Carice Milice (Futog)

Carice Milice 5 (Futog)

Roman Catholic Church of the Heart of Jesus with the rectory in Futog

The Roman Catholic parish was established in Futog as early as 1747. The old church in Futog (Novi) was built by the owner of Futog, count Hadik, in 1776 together with the rectory.

The court still exists today, while the church has been demolished. In its place, a new one was built in 1906/08 to meet the needs of the already growing German population at that time. Because of that, it was often called the “German Church”.

The construction was financed by the count family Kotek, in whose possession was the settlement and almost all the surrounding arable land with the use of the labor force of the locals who received certain privileges for it. The church dedicated to the Heart of Jesus, one of the most valuable neo-Gothic sacred buildings built on the soil of Vojvodina.

The dimensions of the church are: length 50 m., width 16.5 m., transversal nave is 28.53 m. long and 9.8 m. wide. The height of the nave is 17 m inside, and the height of the towers is 54 m.

An inscription in Gothic letters in Latin about the founder and the time of the construction of the temple is above the main entrance.

The designer of the church and the contractor was Budapest architect Ferenc Weniger (Ferenc Weninger). The temple is a long building with a main, heptagonal apse and two side, five-sided apses, so that they form a cross-shaped base. Two high bell towers flank the facade. It has two bells, one of which is 2060 kg, and the other 270 kg. The corners of the apse and the side walls of the nave are supported by counter forms. Two quadrangular rooms (sacristy and oratory) are attached to the sides of the main apse. They are entered through an external staircase, and through them there is communication to the main apse. Along the side walls and the side apse on each side is a smaller rectangular room, which is entered by an external staircase, and these rooms also have a connection with the main part of the temple. The main portal has stepped indented colonnades surmounted by a lunette and archivolts with a broken arch. The bell towers end with high narrow hexagonal pyramids. At the gable end of the nave, at the place where the five-sided roofs of the apse meet, there is a smaller tower finished with a six-sided pyramid of the same shape as the main towers and belfries, only proportionally smaller in size and decorative function. The church has large window openings. Represented are the following forms of neo-gothic construction openings – rosette, monophore, before and quadribiphore; they are arranged in a regular rhythm that logically follows the wall masses of the temple. All of them have well-preserved compositions of sacral themes made in the stained glass technique. There are 22 stained glass windows on the windows of this church – one on the rosette at the main entrance, six on the quadriforums of the nave, six on the side biforams (three each), five on the biforams of the altar apse and two each on the monoforms of the sacristy oratory. There are currently two written sources about the authors of the stained glass windows of this church. The first is a marble slab, located on the northern side of the inner wall of the sacristy, with the carved names of all the artists and craftsmen who participated in the construction and decoration of the church. Another, important source is the history book of the Futoska parish, which is kept in the archive of the Parish House of the church. The author of the stained glass is the Budapest stained glass artist Walter Gied and the Maybeck brothers.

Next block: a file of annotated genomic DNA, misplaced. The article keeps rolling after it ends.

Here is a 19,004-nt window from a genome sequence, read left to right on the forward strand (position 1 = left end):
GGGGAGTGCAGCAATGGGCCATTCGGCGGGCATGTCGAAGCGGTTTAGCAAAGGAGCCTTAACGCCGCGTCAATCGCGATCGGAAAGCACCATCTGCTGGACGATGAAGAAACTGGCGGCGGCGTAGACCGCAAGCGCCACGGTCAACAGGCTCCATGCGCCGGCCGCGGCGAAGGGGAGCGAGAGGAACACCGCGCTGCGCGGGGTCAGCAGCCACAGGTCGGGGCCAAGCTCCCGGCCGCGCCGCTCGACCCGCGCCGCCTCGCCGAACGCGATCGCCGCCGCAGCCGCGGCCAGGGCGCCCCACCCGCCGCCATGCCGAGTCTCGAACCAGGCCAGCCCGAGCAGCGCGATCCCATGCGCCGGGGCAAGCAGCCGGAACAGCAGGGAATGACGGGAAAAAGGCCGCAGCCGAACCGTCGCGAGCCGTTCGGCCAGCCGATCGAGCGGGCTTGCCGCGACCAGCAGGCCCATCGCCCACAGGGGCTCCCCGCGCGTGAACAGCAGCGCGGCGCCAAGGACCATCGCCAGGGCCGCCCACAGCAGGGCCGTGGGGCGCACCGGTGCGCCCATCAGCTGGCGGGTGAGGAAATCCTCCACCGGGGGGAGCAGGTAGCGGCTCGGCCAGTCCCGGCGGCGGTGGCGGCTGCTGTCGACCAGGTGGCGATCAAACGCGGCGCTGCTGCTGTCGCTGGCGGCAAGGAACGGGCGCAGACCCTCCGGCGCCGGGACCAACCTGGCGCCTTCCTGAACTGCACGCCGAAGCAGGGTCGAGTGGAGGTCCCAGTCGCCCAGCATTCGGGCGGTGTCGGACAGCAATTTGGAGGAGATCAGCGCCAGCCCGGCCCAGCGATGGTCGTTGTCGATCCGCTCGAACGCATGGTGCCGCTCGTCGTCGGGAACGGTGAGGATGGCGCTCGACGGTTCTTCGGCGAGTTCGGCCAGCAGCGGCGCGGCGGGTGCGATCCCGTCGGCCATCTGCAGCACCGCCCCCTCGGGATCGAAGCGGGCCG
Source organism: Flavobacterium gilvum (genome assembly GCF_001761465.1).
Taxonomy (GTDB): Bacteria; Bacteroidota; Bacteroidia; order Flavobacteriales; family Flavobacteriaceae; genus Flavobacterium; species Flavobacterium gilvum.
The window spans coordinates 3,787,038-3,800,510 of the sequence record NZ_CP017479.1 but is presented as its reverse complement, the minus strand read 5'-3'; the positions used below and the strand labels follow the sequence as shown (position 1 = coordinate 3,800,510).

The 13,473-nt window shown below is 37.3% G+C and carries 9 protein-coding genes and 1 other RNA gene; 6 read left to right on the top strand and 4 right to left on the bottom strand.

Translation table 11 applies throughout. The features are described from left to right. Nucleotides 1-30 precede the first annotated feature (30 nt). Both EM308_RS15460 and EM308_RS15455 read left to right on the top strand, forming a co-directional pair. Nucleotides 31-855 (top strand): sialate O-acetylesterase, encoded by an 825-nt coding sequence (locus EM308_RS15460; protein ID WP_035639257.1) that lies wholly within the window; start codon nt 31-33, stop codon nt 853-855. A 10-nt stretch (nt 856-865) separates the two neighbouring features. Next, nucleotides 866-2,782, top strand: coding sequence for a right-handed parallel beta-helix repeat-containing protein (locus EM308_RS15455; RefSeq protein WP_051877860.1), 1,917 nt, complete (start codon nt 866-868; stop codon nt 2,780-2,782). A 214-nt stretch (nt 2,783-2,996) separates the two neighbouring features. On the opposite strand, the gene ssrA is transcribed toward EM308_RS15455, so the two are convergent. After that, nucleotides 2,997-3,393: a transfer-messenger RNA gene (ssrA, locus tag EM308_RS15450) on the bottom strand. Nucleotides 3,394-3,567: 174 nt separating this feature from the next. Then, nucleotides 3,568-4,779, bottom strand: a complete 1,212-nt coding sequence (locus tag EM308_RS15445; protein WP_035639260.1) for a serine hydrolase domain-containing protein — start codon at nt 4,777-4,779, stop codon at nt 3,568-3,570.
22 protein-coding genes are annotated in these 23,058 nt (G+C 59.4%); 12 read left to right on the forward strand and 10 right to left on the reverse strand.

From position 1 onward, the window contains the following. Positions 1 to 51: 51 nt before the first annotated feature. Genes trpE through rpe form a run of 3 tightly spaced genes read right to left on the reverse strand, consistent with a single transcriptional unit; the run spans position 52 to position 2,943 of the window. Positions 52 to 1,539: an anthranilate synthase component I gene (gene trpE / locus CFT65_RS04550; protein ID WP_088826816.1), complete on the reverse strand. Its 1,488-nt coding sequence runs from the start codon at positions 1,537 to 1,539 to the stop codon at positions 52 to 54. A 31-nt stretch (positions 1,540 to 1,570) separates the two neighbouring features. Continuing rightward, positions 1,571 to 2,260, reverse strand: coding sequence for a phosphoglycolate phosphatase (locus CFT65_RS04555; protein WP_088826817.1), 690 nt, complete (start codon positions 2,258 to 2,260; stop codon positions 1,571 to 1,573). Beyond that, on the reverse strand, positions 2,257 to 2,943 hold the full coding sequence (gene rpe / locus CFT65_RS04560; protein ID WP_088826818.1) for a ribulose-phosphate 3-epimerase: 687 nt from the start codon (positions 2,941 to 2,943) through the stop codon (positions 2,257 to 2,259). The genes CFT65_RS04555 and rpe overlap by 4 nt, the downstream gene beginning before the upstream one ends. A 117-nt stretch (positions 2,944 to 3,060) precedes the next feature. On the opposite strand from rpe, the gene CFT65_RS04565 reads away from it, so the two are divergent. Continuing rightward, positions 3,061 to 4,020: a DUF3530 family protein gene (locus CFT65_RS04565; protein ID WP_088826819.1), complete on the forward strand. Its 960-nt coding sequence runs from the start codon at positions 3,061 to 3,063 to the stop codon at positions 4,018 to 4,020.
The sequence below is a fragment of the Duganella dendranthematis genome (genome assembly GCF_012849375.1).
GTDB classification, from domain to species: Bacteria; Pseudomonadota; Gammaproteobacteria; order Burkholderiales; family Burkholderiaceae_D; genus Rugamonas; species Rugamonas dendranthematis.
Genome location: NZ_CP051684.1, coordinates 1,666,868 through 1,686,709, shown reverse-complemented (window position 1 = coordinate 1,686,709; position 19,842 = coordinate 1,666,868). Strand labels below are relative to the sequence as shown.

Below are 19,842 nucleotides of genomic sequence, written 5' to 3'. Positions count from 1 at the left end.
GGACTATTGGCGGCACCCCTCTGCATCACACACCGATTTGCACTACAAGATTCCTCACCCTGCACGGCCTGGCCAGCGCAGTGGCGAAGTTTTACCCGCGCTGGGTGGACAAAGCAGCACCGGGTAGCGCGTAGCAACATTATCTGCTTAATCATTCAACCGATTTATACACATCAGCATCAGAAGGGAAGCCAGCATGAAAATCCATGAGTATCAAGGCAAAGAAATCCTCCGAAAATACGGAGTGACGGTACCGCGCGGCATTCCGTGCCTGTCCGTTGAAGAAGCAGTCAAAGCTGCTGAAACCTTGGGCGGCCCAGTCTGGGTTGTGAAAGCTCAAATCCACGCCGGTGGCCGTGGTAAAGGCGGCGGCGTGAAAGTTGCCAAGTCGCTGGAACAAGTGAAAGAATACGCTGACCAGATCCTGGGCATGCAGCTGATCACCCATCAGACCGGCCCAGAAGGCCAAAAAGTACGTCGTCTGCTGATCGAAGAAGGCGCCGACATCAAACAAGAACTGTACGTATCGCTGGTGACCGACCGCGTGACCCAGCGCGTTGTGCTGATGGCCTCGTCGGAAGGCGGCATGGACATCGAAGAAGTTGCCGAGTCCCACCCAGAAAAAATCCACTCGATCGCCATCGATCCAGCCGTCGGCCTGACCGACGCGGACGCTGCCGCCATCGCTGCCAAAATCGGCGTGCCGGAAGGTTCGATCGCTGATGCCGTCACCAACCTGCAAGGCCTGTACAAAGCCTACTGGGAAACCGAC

Both outside and inside, all parts of the temple, all altars, the pulpit, and pieces of church furniture are made in the Neo-Gothic style. On the main altar is a painting with the inscription: Sanctos anetae in Davidu trinitass oil on canvas by Josef Ferenc Falconer. On the altar on the north side of the church is the composition Saint Anne teaching the Virgin, oil on canvas by Franz Falconer. Among the significant works in the church are: Crucifixion of Christ, St. Andrew, St. Francis, works by the already mentioned F. Falconer. A carved gilded composition of the crucifixion of Christ is in the sacristy. The treatment of the figures and the appearance of the stand support the manner and form of the 18th century. It has a precious relic, the body of Saint Eugene the Martyr.

The building of the Parish Court is a one-story, quadrangular building with characteristic plastic decoration on the main facade. Above the regularly spaced windows on the first floor are very shallow plastic ornaments in the shape of a flag with tassels (lambreken).

Below the middle window is an ornament in the form of a balustrade. The roof structure is a double-pitched tent covered with pepper tiles. The high elevations of the ridge roof and the wide areas indicate the old baroque type of construction.

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